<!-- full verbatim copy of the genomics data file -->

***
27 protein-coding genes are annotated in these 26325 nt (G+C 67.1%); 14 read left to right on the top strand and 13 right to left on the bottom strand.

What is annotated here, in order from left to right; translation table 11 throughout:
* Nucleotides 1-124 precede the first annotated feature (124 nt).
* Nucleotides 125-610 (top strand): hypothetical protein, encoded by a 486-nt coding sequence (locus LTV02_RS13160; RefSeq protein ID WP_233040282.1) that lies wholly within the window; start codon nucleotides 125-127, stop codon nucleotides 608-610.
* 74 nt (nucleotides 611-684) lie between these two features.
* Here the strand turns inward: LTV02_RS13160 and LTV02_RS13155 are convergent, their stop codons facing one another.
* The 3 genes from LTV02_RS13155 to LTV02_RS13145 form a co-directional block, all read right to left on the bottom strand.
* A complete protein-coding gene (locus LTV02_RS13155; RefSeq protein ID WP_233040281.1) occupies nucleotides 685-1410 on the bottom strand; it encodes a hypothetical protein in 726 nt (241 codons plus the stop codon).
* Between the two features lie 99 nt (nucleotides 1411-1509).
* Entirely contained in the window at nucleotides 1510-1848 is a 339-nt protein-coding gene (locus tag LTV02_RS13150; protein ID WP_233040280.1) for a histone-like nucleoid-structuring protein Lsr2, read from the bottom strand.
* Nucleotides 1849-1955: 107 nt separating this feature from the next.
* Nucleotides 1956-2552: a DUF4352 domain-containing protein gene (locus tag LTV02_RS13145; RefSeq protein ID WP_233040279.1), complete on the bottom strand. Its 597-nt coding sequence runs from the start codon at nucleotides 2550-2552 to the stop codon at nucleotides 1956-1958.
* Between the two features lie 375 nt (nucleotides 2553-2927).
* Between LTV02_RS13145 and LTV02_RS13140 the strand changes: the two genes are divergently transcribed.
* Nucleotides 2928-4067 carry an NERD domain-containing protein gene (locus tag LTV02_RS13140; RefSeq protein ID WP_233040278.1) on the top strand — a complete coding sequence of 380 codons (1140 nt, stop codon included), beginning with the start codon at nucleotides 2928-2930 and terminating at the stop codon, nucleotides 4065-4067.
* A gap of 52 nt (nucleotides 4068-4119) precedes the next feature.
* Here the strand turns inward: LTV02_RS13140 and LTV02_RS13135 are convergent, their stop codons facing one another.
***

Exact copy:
27 protein-coding genes are annotated in these 26325 nt (G+C 67.1%); 14 read left to right on the top strand and 13 right to left on the bottom strand.

What is annotated here, in order from left to right; translation table 11 throughout:
* Nucleotides 1-124 precede the first annotated feature (124 nt).
* Nucleotides 125-610 (top strand): hypothetical protein, encoded by a 486-nt coding sequence (locus LTV02_RS13160; RefSeq protein ID WP_233040282.1) that lies wholly within the window; start codon nucleotides 125-127, stop codon nucleotides 608-610.
* 74 nt (nucleotides 611-684) lie between these two features.
* Here the strand turns inward: LTV02_RS13160 and LTV02_RS13155 are convergent, their stop codons facing one another.
* The 3 genes from LTV02_RS13155 to LTV02_RS13145 form a co-directional block, all read right to left on the bottom strand.
* A complete protein-coding gene (locus LTV02_RS13155; RefSeq protein ID WP_233040281.1) occupies nucleotides 685-1410 on the bottom strand; it encodes a hypothetical protein in 726 nt (241 codons plus the stop codon).
* Between the two features lie 99 nt (nucleotides 1411-1509).
* Entirely contained in the window at nucleotides 1510-1848 is a 339-nt protein-coding gene (locus tag LTV02_RS13150; protein ID WP_233040280.1) for a histone-like nucleoid-structuring protein Lsr2, read from the bottom strand.
* Nucleotides 1849-1955: 107 nt separating this feature from the next.
* Nucleotides 1956-2552: a DUF4352 domain-containing protein gene (locus tag LTV02_RS13145; RefSeq protein ID WP_233040279.1), complete on the bottom strand. Its 597-nt coding sequence runs from the start codon at nucleotides 2550-2552 to the stop codon at nucleotides 1956-1958.
* Between the two features lie 375 nt (nucleotides 2553-2927).
* Between LTV02_RS13145 and LTV02_RS13140 the strand changes: the two genes are divergently transcribed.
* Nucleotides 2928-4067 carry an NERD domain-containing protein gene (locus tag LTV02_RS13140; RefSeq protein ID WP_233040278.1) on the top strand — a complete coding sequence of 380 codons (1140 nt, stop codon included), beginning with the start codon at nucleotides 2928-2930 and terminating at the stop codon, nucleotides 4065-4067.
* A gap of 52 nt (nucleotides 4068-4119) precedes the next feature.
* Here the strand turns inward: LTV02_RS13140 and LTV02_RS13135 are convergent, their stop codons facing one another.